Decisions about your ability to drive should never be based on age alone. However, changes in vision, physical fitness and reflexes may cause safety concerns. By accurately assessing age-related changes, you can adjust your driving habits to remain safe on the road or choose other kinds of transportation.

If you’ve noticed changes in your vision, physical fitness, attention, and ability to quickly react to sudden changes, it’s important to understand how these changes may be affecting your ability to drive safely. Driving Safely While Aging Gracefully is a resource developed by the USAA Educational Foundation, AARP and NHTSA to help you recognize warning signs and pick up useful tips on what you can do to remain a safe driver.  

One way to stay safe while driving is by making sure you understand how medical conditions can impact your ability to drive safely. Another way is by adapting your motor vehicle to make sure it fits you properly, as well as choosing appropriate features, installing and knowing how to use adaptive devices, and practicing good vehicle maintenance.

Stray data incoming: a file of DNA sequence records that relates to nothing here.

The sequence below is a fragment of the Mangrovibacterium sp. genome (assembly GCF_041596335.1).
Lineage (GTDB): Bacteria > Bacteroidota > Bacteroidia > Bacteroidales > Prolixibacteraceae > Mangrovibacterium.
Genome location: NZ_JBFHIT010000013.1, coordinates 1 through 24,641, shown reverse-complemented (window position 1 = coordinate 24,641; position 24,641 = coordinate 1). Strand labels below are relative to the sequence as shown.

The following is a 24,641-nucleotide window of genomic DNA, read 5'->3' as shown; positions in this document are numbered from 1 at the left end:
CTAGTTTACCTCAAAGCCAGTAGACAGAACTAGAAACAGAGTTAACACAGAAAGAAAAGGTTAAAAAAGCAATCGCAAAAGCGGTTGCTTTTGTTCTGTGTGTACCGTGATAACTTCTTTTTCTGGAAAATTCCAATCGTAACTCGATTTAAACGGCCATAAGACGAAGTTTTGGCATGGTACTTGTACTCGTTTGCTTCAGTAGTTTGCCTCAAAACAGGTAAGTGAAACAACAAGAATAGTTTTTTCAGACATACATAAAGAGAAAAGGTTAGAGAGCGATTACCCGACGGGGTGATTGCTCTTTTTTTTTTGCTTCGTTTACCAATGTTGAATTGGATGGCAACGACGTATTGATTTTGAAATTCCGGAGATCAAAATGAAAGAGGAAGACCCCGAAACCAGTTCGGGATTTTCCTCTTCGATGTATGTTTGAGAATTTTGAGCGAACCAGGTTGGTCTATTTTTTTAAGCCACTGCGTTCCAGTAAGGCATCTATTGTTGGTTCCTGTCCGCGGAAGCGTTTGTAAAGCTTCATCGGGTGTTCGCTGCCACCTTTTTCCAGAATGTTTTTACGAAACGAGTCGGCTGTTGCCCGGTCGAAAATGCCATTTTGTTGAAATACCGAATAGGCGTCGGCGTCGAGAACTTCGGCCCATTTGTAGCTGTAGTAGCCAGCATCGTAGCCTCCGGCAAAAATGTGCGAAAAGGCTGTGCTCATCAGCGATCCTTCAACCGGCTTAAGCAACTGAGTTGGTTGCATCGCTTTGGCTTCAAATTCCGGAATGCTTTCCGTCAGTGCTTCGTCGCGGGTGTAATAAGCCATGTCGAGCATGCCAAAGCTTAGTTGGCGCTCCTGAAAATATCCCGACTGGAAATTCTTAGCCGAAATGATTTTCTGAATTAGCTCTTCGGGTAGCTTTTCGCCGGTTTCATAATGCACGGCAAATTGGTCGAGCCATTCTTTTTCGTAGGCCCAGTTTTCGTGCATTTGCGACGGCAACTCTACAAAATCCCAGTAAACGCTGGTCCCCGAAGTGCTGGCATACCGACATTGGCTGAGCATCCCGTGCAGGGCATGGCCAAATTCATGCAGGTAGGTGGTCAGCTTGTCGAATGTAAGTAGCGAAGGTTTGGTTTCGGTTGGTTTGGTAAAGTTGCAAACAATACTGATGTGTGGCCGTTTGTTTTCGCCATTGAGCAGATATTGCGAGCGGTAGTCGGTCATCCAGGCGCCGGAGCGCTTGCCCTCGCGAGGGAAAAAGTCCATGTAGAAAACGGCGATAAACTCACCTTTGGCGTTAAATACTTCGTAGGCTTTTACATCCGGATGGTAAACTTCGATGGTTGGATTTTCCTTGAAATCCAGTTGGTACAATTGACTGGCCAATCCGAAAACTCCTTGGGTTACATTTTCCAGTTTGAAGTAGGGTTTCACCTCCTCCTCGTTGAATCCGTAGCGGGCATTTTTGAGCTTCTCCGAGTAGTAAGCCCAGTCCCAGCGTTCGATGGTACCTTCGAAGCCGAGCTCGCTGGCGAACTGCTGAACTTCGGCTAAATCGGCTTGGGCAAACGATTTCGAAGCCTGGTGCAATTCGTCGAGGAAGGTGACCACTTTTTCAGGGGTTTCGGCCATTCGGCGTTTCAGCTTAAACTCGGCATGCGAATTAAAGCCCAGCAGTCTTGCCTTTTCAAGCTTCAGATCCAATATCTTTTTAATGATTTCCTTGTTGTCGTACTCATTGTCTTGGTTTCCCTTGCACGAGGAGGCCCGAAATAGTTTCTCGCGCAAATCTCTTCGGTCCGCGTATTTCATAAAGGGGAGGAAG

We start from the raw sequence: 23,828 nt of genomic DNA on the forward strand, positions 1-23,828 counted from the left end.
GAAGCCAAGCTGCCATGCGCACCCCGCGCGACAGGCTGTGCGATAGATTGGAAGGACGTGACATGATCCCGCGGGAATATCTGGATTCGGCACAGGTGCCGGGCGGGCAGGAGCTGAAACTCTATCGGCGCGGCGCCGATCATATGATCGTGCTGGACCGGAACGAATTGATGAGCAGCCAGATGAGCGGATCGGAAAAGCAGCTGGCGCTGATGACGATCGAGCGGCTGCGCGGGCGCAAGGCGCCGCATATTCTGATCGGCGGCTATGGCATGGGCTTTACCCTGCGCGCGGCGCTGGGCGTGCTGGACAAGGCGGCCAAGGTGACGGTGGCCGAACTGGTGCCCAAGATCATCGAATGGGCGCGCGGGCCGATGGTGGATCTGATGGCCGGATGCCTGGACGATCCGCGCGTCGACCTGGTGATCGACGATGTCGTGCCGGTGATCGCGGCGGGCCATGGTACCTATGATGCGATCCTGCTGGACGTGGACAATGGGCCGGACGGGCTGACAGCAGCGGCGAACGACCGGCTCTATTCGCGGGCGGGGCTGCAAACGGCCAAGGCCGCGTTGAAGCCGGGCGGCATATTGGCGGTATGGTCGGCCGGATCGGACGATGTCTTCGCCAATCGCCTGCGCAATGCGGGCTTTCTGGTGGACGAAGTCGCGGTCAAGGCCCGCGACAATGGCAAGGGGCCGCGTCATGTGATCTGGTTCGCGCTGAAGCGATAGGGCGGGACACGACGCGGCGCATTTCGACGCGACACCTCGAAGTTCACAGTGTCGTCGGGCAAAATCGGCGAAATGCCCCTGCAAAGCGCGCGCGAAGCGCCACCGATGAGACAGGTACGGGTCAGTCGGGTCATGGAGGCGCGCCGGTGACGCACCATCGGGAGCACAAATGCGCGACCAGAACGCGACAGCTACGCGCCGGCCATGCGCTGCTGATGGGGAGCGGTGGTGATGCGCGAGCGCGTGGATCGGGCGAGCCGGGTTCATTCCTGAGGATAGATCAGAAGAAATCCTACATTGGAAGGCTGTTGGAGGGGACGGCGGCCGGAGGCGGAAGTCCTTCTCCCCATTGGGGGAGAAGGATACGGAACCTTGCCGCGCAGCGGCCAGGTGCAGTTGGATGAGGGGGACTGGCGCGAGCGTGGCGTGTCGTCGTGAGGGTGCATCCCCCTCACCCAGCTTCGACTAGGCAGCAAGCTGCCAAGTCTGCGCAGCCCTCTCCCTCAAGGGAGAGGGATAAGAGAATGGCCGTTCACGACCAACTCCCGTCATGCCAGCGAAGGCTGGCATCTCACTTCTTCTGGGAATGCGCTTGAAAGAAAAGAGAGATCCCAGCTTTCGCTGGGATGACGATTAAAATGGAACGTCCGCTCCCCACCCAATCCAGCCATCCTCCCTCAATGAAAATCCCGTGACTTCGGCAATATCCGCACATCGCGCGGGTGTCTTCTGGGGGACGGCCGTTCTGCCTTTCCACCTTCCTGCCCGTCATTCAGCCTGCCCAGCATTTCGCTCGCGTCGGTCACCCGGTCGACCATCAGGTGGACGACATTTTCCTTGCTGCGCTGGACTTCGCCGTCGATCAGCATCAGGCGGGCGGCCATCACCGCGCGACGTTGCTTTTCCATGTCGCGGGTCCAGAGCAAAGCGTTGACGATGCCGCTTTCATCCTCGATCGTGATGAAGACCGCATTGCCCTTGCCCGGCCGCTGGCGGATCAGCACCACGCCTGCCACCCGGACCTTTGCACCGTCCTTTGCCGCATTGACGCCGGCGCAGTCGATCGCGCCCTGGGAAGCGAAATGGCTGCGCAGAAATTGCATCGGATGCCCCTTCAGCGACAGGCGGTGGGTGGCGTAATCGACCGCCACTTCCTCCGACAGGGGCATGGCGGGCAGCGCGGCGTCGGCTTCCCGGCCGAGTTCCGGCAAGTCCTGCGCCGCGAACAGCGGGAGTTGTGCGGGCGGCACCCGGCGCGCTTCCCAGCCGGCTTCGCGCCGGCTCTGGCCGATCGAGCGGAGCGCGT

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Medical Conditions

If you are an older driver with a medical condition, or if you are a concerned caregiver, NHTSA has several resources for safer driving. 

These resources will help you learn how medical conditions can affect driving, what to do if you're experiencing or witnessing certain warning signs, and where to learn more about certain medical conditions. These resources also provide information about transportation alternatives and how to get help with transportation.

Information on Driving with Medical Conditions

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Videos